Coming over the east in a clockwise direction, we have the NW section of Truxton Circle. There is a NE section that I ignore most of the time. That north east section is not part of the original Shaw neighborhood.

Mt. Vernon Square (part)
Funny thing, there are parts of Mt. Vernon Square, or at least the Mt. Vernon Square Historic District (map, PDF) in Truxton Circle. And there are parts of Mt. Vernon Sq. outside of Shaw. This is in the southeastern part of Shaw and bordering Shaw. There is an overlapping. Don’t freak out, it’s okay.

Mid-City
Now this is the section that these days gets touted as the current boundaries of Shaw, although I don’t know who redrew them. Mid-city contains within it, the small historic districts of Blagden Alley and Naylor Court. It also has the most awesome restaurants.

Logan Circle
Finishing our loop around Shaw is Logan Circle to the west. According to the Logan Circle Community Association the boundaries are: “S Street to the north, K Street to the south, 9th Street to the east, and 16th Street to the west.”

Church Survey 1957: Luther Place Lutheran Church

Luther Place Lutheran Church

Back in the aughts, I was looking for an Episcopal Church (St. A &A) but I had the address all wrong. I knew it was somewhere near or along Massachusetts Avenue but I was lost. I was running out of time, and so I saw Luther Place and thought ‘Episcopal/ Lutheran…. close enough’, and joined them for service.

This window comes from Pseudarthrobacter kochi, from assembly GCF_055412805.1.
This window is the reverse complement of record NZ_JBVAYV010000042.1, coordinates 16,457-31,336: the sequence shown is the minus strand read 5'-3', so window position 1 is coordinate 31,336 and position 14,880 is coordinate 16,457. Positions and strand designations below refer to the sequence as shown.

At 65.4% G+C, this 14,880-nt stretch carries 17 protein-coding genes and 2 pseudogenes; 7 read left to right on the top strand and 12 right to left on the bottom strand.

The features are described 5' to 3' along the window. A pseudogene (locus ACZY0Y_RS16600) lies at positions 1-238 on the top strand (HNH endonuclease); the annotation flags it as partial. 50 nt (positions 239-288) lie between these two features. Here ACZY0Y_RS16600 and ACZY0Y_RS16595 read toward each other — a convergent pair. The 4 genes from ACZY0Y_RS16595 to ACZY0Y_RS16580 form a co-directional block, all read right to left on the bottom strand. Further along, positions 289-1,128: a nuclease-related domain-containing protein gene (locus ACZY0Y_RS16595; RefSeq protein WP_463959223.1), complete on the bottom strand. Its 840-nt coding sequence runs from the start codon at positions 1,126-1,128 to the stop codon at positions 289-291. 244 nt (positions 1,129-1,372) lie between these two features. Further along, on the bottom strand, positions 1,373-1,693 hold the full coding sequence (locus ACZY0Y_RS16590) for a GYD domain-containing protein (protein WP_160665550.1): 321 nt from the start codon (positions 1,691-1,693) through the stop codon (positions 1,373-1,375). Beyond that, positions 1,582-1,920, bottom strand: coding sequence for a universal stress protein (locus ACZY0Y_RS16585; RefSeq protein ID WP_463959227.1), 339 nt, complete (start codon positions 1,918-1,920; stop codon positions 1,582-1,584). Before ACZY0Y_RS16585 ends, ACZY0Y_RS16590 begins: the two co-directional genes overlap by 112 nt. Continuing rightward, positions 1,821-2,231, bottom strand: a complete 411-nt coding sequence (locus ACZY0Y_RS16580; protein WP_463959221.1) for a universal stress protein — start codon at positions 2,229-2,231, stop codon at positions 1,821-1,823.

Looking at the 1957 Church Survey for Luther Place, the congregational makeup is fairly similar to the small crowd of people I encountered when I wandered in sometime between 2000-08, mostly white. It was a very small group and it was so long ago. The 1957 crowd mostly (67%) lived in other parts of the city and good quarter living in the ‘burbs. I’m sensing a trend of 1957 Shaw churches being commuter churches.

CS 31 Luther Place Memorial by on Scribd

UPDATE: Added Luther Place to the title.

Church Survey 1957: St. Luke’s Episcopal Church

St. Luke’s Episcopal Church

I went to St. Luke’s once or twice when I was church shopping. Although it doesn’t say so on the 1957 Church Survey for the Northwest Urban Renewal area, the ethnic makeup was primarily African American. Maybe it was a little more mixed in 1957, but circa 2001-2002, for the visit(s) I made, it was an African American congregation.

CS-62-St Luke Protestant Ep… by on Scribd

Regarding the number of parishioners who lived in the urban renewal area, the survey says that a number used to live in the area but in a period of 10-15 years many began moving out. Actually, they don’t give any numbers. How many people lived in the urban renewal area….. “a few.” How many in the rest of DC? A “large majority.” How many out in the burbs? Well, there we get something numerical, “few (8 families).” They had parking for 44 cars, so let’s call it a commuter church.

Let’s also call it a retiree church. Though professionals (17%) and white collar workers (29%) had significant numbers, I couldn’t help but notice the 22% of the congregants being retirees. So far it doesn’t look like the other churches I’ve featured had so many retirees.